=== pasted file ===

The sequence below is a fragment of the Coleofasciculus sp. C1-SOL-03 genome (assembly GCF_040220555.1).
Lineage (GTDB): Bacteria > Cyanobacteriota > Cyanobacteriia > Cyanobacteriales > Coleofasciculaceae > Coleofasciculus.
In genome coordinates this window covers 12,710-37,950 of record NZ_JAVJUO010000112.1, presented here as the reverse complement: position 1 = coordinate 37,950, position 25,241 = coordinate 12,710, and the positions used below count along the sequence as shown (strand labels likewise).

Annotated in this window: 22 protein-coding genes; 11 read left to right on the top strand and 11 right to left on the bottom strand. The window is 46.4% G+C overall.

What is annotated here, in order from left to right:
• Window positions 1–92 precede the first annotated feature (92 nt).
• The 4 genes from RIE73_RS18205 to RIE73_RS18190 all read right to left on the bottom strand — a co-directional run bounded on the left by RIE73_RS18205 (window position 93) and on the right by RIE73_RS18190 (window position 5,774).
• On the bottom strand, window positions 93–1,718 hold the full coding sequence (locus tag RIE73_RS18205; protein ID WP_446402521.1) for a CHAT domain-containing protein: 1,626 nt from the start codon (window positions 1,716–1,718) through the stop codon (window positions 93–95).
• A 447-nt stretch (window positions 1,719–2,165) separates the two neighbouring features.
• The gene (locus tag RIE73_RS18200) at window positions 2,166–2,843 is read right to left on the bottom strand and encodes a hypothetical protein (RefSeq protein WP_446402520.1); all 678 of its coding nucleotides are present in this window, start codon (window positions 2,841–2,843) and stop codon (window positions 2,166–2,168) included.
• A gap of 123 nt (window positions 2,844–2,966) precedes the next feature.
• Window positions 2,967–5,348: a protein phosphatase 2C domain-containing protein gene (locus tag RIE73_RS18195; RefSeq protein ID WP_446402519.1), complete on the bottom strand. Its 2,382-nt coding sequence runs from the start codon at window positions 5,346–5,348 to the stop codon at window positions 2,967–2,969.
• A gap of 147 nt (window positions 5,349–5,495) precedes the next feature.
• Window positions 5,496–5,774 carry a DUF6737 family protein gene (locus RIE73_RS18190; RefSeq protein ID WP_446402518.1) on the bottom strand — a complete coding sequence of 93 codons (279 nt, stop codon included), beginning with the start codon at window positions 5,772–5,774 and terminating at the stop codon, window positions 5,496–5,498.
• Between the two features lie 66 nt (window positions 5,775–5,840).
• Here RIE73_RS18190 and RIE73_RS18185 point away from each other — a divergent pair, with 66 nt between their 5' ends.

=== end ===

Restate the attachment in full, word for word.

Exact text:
The sequence below is a fragment of the Coleofasciculus sp. C1-SOL-03 genome (assembly GCF_040220555.1).
Lineage (GTDB): Bacteria > Cyanobacteriota > Cyanobacteriia > Cyanobacteriales > Coleofasciculaceae > Coleofasciculus.
In genome coordinates this window covers 12,710-37,950 of record NZ_JAVJUO010000112.1, presented here as the reverse complement: position 1 = coordinate 37,950, position 25,241 = coordinate 12,710, and the positions used below count along the sequence as shown (strand labels likewise).

Annotated in this window: 22 protein-coding genes; 11 read left to right on the top strand and 11 right to left on the bottom strand. The window is 46.4% G+C overall.

What is annotated here, in order from left to right:
• Window positions 1–92 precede the first annotated feature (92 nt).
• The 4 genes from RIE73_RS18205 to RIE73_RS18190 all read right to left on the bottom strand — a co-directional run bounded on the left by RIE73_RS18205 (window position 93) and on the right by RIE73_RS18190 (window position 5,774).
• On the bottom strand, window positions 93–1,718 hold the full coding sequence (locus tag RIE73_RS18205; protein ID WP_446402521.1) for a CHAT domain-containing protein: 1,626 nt from the start codon (window positions 1,716–1,718) through the stop codon (window positions 93–95).
• A 447-nt stretch (window positions 1,719–2,165) separates the two neighbouring features.
• The gene (locus tag RIE73_RS18200) at window positions 2,166–2,843 is read right to left on the bottom strand and encodes a hypothetical protein (RefSeq protein WP_446402520.1); all 678 of its coding nucleotides are present in this window, start codon (window positions 2,841–2,843) and stop codon (window positions 2,166–2,168) included.
• A gap of 123 nt (window positions 2,844–2,966) precedes the next feature.
• Window positions 2,967–5,348: a protein phosphatase 2C domain-containing protein gene (locus tag RIE73_RS18195; RefSeq protein ID WP_446402519.1), complete on the bottom strand. Its 2,382-nt coding sequence runs from the start codon at window positions 5,346–5,348 to the stop codon at window positions 2,967–2,969.
• A gap of 147 nt (window positions 5,349–5,495) precedes the next feature.
• Window positions 5,496–5,774 carry a DUF6737 family protein gene (locus RIE73_RS18190; RefSeq protein ID WP_446402518.1) on the bottom strand — a complete coding sequence of 93 codons (279 nt, stop codon included), beginning with the start codon at window positions 5,772–5,774 and terminating at the stop codon, window positions 5,496–5,498.
• Between the two features lie 66 nt (window positions 5,775–5,840).
• Here RIE73_RS18190 and RIE73_RS18185 point away from each other — a divergent pair, with 66 nt between their 5' ends.